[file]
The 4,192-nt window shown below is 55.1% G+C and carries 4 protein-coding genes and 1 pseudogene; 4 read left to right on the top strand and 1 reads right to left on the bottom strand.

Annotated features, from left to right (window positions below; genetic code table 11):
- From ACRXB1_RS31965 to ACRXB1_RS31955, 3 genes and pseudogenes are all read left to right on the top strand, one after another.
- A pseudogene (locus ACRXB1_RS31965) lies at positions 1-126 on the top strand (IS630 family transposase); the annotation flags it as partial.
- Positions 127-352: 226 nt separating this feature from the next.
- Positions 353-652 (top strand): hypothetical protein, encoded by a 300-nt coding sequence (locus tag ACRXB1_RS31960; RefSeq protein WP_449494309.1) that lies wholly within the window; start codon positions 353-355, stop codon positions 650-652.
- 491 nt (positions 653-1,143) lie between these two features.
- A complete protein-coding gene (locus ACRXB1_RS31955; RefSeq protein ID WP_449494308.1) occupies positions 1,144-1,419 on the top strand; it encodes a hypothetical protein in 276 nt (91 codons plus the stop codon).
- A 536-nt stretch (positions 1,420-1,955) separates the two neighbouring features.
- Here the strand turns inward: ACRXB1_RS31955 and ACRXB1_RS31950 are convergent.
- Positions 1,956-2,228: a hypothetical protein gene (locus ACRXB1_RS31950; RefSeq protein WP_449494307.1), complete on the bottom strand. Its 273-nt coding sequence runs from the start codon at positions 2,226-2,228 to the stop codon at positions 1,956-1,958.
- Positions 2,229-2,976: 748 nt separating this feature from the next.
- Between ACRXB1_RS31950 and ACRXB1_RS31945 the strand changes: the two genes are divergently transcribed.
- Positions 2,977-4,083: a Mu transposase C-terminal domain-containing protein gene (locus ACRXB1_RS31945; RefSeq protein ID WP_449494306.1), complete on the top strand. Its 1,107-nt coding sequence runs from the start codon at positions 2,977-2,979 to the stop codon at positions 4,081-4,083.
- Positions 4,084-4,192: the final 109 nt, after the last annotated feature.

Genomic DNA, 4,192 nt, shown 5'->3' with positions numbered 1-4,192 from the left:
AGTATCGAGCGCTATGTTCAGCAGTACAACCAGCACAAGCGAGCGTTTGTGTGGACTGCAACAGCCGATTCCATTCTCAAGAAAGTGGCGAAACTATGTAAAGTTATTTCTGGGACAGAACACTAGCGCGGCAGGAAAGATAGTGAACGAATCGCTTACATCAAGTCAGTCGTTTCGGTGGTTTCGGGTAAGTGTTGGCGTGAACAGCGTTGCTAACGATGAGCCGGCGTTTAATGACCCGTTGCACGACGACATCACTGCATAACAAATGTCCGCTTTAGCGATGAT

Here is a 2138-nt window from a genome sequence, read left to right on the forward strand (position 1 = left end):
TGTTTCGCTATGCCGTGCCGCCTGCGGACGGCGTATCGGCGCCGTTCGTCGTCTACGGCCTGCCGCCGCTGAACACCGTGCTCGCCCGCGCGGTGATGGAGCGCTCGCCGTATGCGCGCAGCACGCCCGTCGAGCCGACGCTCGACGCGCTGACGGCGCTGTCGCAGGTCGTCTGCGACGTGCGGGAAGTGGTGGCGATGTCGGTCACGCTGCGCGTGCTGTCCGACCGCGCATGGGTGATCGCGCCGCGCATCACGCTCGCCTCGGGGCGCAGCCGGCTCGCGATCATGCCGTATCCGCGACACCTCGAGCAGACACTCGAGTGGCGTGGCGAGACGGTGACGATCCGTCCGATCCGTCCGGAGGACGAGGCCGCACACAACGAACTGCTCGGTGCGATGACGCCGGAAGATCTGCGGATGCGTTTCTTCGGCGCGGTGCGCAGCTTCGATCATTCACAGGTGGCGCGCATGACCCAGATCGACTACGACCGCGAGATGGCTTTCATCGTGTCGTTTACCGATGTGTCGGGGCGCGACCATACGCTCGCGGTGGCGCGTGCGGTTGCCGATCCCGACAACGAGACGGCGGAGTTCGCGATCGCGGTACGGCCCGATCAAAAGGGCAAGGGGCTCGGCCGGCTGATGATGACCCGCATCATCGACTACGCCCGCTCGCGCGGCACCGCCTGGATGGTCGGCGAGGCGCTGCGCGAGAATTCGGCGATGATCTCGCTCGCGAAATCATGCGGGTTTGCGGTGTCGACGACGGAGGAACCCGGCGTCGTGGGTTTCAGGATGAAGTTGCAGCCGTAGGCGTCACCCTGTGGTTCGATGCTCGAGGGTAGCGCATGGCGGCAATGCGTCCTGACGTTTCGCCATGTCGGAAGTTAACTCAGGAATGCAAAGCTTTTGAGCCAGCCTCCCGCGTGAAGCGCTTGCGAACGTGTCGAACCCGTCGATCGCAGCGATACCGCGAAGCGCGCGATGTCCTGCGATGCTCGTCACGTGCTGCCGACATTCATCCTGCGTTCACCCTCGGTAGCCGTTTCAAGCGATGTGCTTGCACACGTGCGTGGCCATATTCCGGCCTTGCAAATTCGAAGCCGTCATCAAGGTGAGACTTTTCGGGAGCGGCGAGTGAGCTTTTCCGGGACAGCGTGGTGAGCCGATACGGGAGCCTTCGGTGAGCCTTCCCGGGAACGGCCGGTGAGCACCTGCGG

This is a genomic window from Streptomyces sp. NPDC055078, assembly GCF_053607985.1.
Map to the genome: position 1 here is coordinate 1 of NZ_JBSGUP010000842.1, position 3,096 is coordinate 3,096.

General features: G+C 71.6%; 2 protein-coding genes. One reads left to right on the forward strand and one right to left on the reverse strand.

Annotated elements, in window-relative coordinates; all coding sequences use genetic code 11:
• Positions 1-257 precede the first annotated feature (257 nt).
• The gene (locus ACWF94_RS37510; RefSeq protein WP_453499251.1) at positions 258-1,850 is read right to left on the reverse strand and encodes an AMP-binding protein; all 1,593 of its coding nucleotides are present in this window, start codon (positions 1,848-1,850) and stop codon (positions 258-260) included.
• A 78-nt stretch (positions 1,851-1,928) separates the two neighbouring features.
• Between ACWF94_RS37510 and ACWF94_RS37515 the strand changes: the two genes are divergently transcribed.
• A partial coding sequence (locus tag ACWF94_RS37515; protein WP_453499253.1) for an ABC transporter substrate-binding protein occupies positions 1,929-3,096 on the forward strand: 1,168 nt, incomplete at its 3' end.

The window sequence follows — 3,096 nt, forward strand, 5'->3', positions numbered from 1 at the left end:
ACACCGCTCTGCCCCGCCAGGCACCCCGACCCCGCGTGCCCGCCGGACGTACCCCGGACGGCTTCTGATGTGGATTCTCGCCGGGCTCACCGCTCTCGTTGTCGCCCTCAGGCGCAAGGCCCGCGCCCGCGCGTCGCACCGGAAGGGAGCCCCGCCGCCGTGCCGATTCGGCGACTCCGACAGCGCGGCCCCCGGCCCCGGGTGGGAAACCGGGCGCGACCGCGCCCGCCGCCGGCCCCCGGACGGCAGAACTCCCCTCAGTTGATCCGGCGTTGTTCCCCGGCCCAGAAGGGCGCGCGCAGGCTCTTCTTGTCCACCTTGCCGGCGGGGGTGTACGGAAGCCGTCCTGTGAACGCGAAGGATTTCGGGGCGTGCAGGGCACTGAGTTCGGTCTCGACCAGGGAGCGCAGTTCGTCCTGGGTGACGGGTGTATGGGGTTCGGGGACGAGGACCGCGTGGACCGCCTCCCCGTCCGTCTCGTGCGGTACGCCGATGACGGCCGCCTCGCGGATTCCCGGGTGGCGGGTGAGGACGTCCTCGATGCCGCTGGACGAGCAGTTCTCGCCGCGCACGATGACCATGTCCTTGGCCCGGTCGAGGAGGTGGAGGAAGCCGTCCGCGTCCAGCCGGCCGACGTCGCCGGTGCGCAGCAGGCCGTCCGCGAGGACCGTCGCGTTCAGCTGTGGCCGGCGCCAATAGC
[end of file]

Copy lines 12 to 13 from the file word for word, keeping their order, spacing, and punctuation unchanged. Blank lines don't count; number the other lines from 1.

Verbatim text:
- Positions 2,229-2,976: 748 nt separating this feature from the next.
- Between ACRXB1_RS31950 and ACRXB1_RS31945 the strand changes: the two genes are divergently transcribed.